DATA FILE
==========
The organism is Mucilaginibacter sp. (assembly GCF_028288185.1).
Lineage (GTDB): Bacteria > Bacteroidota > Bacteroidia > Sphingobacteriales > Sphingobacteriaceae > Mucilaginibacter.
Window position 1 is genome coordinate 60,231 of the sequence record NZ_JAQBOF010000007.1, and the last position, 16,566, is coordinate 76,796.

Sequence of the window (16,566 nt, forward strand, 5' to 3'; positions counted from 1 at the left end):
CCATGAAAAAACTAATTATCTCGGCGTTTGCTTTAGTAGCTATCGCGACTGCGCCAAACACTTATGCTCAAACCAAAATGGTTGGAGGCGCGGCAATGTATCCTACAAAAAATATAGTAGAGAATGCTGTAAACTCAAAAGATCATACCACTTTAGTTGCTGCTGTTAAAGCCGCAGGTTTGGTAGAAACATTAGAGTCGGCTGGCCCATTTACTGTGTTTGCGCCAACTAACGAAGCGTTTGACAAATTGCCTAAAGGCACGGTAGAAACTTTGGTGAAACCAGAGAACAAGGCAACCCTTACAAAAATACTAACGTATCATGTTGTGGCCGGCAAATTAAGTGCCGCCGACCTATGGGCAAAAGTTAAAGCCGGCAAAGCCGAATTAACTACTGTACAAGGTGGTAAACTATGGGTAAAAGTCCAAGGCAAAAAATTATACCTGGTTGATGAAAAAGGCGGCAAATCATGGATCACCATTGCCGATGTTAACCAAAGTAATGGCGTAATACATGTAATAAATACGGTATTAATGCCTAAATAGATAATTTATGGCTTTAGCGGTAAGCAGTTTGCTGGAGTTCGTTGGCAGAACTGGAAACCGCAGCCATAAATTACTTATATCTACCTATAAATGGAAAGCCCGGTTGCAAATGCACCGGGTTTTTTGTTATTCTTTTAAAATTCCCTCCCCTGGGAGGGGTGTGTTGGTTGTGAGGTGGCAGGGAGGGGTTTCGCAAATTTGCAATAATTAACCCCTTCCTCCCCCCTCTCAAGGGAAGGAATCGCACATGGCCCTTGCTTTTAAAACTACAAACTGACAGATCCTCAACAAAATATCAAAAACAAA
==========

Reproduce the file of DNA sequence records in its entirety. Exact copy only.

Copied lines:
The organism is Mucilaginibacter sp. (assembly GCF_028288185.1).
Lineage (GTDB): Bacteria > Bacteroidota > Bacteroidia > Sphingobacteriales > Sphingobacteriaceae > Mucilaginibacter.
Window position 1 is genome coordinate 60,231 of the sequence record NZ_JAQBOF010000007.1, and the last position, 16,566, is coordinate 76,796.

Sequence of the window (16,566 nt, forward strand, 5' to 3'; positions counted from 1 at the left end):
CCATGAAAAAACTAATTATCTCGGCGTTTGCTTTAGTAGCTATCGCGACTGCGCCAAACACTTATGCTCAAACCAAAATGGTTGGAGGCGCGGCAATGTATCCTACAAAAAATATAGTAGAGAATGCTGTAAACTCAAAAGATCATACCACTTTAGTTGCTGCTGTTAAAGCCGCAGGTTTGGTAGAAACATTAGAGTCGGCTGGCCCATTTACTGTGTTTGCGCCAACTAACGAAGCGTTTGACAAATTGCCTAAAGGCACGGTAGAAACTTTGGTGAAACCAGAGAACAAGGCAACCCTTACAAAAATACTAACGTATCATGTTGTGGCCGGCAAATTAAGTGCCGCCGACCTATGGGCAAAAGTTAAAGCCGGCAAAGCCGAATTAACTACTGTACAAGGTGGTAAACTATGGGTAAAAGTCCAAGGCAAAAAATTATACCTGGTTGATGAAAAAGGCGGCAAATCATGGATCACCATTGCCGATGTTAACCAAAGTAATGGCGTAATACATGTAATAAATACGGTATTAATGCCTAAATAGATAATTTATGGCTTTAGCGGTAAGCAGTTTGCTGGAGTTCGTTGGCAGAACTGGAAACCGCAGCCATAAATTACTTATATCTACCTATAAATGGAAAGCCCGGTTGCAAATGCACCGGGTTTTTTGTTATTCTTTTAAAATTCCCTCCCCTGGGAGGGGTGTGTTGGTTGTGAGGTGGCAGGGAGGGGTTTCGCAAATTTGCAATAATTAACCCCTTCCTCCCCCCTCTCAAGGGAAGGAATCGCACATGGCCCTTGCTTTTAAAACTACAAACTGACAGATCCTCAACAAAATATCAAAAACAAA